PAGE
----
Author(s): Buzski G, Chrobak JJ
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Abstract Network oscillations are postulated to be instrumental for synchronizing the activity of anatomically distributed populations of neurons. Results from recent studies on the physiology of cortical interneurons suggest that through their interconnectivity, they can maintain large-scale oscillations at various frequencies (4-12 Hz, 40-100 Hz and 200 Hz). We suggest that networks of inhibitory interneurons within the forebrain impose co-ordinated oscillatory 'contexts' for the 'content' carried by networks of principal cells. These oscillating inhibitory networks may provide the precise temporal structure necessary for ensembles of neurons to perform specific functions, including sensory binding and memory formation.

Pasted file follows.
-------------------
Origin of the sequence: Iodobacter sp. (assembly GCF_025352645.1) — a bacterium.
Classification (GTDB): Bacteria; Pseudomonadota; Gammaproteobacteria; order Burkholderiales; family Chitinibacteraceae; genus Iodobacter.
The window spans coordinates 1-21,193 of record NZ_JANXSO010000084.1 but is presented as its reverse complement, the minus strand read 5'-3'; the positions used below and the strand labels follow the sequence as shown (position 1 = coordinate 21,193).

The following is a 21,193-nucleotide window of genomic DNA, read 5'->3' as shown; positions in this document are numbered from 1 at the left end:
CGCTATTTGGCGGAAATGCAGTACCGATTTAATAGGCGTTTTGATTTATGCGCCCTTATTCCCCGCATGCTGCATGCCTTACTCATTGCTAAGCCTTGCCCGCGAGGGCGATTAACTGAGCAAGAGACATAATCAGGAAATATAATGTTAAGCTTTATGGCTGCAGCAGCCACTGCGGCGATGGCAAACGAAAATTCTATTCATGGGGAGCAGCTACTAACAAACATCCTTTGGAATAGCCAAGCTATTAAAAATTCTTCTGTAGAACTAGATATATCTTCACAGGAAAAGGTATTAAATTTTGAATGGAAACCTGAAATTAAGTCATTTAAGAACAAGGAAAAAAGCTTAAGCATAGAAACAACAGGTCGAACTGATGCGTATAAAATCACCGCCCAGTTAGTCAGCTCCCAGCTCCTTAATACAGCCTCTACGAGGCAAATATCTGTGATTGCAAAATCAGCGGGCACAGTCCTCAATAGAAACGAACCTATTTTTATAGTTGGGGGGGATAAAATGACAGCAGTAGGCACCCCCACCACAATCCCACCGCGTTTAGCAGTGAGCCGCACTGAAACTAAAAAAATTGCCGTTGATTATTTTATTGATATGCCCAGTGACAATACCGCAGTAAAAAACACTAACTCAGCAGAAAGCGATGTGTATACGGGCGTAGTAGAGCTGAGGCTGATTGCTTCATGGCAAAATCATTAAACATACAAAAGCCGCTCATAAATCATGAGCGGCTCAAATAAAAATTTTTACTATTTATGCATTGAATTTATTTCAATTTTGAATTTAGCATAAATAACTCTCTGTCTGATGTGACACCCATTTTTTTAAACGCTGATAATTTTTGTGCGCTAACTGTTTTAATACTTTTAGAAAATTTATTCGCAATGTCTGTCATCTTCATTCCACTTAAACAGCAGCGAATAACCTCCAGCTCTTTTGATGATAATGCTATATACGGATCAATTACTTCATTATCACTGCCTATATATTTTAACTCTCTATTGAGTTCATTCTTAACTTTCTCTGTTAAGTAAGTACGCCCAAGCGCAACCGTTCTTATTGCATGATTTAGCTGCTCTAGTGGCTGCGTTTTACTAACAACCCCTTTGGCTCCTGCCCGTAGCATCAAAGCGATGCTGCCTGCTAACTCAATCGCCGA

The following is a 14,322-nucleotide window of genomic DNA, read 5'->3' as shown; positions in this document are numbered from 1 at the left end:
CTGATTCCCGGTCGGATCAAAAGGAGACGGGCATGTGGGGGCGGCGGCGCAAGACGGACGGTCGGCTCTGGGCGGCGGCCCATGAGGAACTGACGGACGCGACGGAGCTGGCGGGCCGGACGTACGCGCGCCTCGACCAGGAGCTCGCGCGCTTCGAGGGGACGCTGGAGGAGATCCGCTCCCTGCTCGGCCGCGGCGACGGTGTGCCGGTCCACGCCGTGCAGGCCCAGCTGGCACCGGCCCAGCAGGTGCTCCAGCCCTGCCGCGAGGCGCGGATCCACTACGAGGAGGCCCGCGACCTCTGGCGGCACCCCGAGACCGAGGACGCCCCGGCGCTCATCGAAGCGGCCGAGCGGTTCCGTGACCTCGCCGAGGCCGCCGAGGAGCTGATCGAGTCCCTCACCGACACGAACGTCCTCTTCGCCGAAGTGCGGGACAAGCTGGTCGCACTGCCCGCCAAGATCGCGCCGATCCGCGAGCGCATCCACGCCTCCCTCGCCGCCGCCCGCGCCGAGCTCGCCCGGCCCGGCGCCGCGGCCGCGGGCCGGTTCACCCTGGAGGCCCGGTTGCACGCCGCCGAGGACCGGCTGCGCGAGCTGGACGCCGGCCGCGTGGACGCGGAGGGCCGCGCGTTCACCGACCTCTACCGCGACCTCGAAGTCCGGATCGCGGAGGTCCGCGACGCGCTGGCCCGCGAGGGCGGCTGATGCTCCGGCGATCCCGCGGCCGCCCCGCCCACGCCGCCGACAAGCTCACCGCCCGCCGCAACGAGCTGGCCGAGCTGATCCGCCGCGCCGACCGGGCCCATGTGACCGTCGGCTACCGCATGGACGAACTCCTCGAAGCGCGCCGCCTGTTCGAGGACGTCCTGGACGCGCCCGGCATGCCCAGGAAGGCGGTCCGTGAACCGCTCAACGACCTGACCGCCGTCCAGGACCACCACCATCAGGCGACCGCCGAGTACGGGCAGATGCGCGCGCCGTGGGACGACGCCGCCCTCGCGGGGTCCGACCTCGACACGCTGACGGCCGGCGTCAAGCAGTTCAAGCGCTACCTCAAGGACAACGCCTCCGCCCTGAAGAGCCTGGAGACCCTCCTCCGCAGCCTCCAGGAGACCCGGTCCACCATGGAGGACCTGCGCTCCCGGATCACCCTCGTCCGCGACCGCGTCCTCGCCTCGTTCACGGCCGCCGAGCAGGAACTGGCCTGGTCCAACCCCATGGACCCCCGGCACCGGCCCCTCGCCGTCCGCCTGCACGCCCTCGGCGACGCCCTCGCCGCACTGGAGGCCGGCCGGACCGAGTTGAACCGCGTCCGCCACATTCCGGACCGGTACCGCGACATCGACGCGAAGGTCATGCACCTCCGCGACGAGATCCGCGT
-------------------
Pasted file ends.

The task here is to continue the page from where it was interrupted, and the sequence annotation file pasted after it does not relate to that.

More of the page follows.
This article was published in Curr Opin Neurobiol
and referenced in Biochemistry & Pharmacology: Open Access